Of the Costermongers' Capital
Of the 'Slang' Weights and Measures
Of Half Profits
Of the Boys of the Costermongers, and their Bunts
Of the Juvenile Trading of the Costermongers
Of the Education of the 'Coster-Lads'
The Life of a Coster-Lad
Of the 'Penny Gaff'
Of the Coster-Girls
The Life of a Coster Girl
Of Costermongers and Thieves
Of the More Provident Costermongers
Of the Homes of the Costermongers
Of the Dress of the Costermongers
Once Try You'll Come Again
Of the Diet and Drink of Costermongers
Of the Cries, Rounds, and Days of Costermongers
Of the Costermongers on their Country Rounds
Of the Earnings of Costermongers
Of the Capital and Income of the Costermongers
Of the Providence and Improvidence of Costermongers
Of the Costermongers in Bad Weather and During the Cholera
Of the Costermongers' Raffles
Of the Markets and Trade Rights of the Costerongers, and of the Laws Affecting Them
Of the Removals of Costermongers From the Streets
Of the Tricks of Costermongers
Of the Street-Sellers of Fish
Of Sprat-Selling in the Streets
Of the Street-Sellers of Fruit and Vegetables
Of the Stationary Street-Sellers of Fish, Fruit, and Vegetables
Of the Street-Irish
Of the Street-Sellers of Game, Poultry (Live and Dead), Rabbits, Butter, Cheese, and Eggs
Of the Sellers of Trees, Shrubs, Flowers (Cut and In Pots), Roots, Seeds, and Branches
Street-Sellers of Green Stuff
Of the Street-Sellers of Eatables and Drinkables
Of the Street-Sellers of Eatables and Drinkables
Of the Street-Sellers of Pea-Soup and Hot Eels
Of the Experience of a Hot-Eel and Pea-Soup Man
Of the Street-Sellers of Pickled Whelks
Of the Customers, Etc., of Pickled Whelk-Sellers
Of the Street Sellers, and of the Preparation of Fried Fish
Of the Experience of a Fried Fish- Seller, and of the Class of Customers
Of the Preparation and Quantity of Sheep's Trotters, and of the Street-Sellers
Statements of Sheep's Trotter Women
Of the Street Trade in Baked Potatoes
Of 'Trotting,' or 'Hawking' Butchers
Of the Experience of a Hawking Butcher
Of the Street-Sellers of Ham-Sandwiches
Of the Experience of a Ham Sandwich- Seller
Of the Street-Sellers of Bread
Of the Street-Sellers of Hot Green Peas
Of the Experience of a Hot Green Pea Seller
Of Cats' and Dogs'--Meat Dealers
Of the Street-Sale of Drinkables
Of Coffee-Stall Keepers
Of the Street Sale of Ginger-Beer, Sherbet, Lemonade, &c
Of the Experience and Customers of A Ginger-Beer Seller
Of the Street-Sellers of Hot Elder Wine
Of the Street Sale of Peppermint-Water
Of Milk Selling in St. James's Park
Of the Street Sale of Milk
Of the Street-Sale of Curds and Whey
Of the Street-Sellers of Rice-Milk
Of Water-Carriers
Of the Street-Sellers of Pastry and Confectionary
Of Street Piemen
Of the Street-Sellers of Boiled Puddings
Of the Street-Sellers of Plum 'Duff' or Dough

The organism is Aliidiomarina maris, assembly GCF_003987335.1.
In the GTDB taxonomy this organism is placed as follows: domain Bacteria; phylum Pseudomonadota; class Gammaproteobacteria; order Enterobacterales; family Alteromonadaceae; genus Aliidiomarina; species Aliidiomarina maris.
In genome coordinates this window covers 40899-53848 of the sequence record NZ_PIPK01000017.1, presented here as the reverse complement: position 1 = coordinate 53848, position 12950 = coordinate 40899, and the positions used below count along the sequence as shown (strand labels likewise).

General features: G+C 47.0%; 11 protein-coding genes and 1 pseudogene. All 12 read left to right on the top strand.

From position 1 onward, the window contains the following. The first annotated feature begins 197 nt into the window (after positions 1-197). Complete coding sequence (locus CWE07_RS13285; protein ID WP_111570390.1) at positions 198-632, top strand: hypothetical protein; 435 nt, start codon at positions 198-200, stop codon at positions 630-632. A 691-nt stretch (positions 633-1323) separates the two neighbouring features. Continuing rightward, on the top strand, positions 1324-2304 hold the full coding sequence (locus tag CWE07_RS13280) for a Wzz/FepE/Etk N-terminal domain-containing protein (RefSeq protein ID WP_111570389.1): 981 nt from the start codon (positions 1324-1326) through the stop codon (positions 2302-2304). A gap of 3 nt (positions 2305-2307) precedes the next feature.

Of the Street-Sellers of Cakes, Tarts, &c.
Of Other Cake-Sellers in the Streets
Of the Street-Sellers of Gingerbread- Nuts, &c.
Of the Street-Sellers of Hot-Cross Buns, and of Chelsea Buns
Of Muffin and Crumpet-Selling in the Streets
Of the Street Sale of Sweet-Stuff
Of the Customers of the Sweet-Stuff Street-Sellers
Of the Street-Sellers of Cough Drops and of Medical Confectionary
'Lohoch de farfara,' the Lohoch of Coltsfoot
Of the Street-Sellers of Ices and of Ice Creams
Of the Capital and Income of the Street-Sellers of Eatables and Drinkables
Capital, or Stock in Trade, of the Street- Sellers of Eatables and Drinkables
Income, or 'Takings,' of Street-Sellers of Eatables and Drinkables
Of the Street-Sellers of Stationery, Literature, and the Fine Arts
Of the Street-Sellers of Stationery, &c.
Of the Former and Present Street- Patterers
Of the Habits, Opinions, Morals, and Religion of Patterers Generally
Of the Publishers and authors of Street-Literature
Of Long Song-Sellers
Of Running Patterers
Experience of a Running Patterer
Of the Recent Experience of a Running Patterer
Of the Chaunters
Of the Experience of a Chaunter
Of the Death and Fire Hunters
Of the Sellers of Second Editions
Of the Standing Patterers
Experience of a Standing Patterer
Of Political Litanies, Dialogues, etc.
Of 'Cocks,' Etc.
Of 'Strawing'
Of the Sham indecent Street-Trade
Of Religious Tract Sellers
Of a Benefit Society of Patterers
Of the Abodes, Tricks, Marriage, Character, and Characteristics of the Different Grades of Patterers
Of the Low Lodging-Houses of London
Of the Filth, Dishonesty, and Immorality of Low Lodging-Houses
Of the Children in Low Lodging- Houses
Of the Low Lodging-Houses Throughout the Country
Of the Street Stationers, and the Street Card-Sellers
Of the Seller of the Penny Short-Hand Cards
The Lecture
'I perish with hunger'
Of the Sellers of Race Cards and Lists
Of the Street-Sellers of Gelatine, of Engraved, and of Playing Cards, &c.
Of the Street-Sellers of Stationery
Of the Experience of a Street- Stationer
Of a 'Reduced' Gentlewoman, and a 'Reduced' Tradesman, as Street-Sellers of Stationery
Of the Street-Sale of Memorandum- Books and Almanacks
Of the Street-Sale of Pocket-Books and Diaries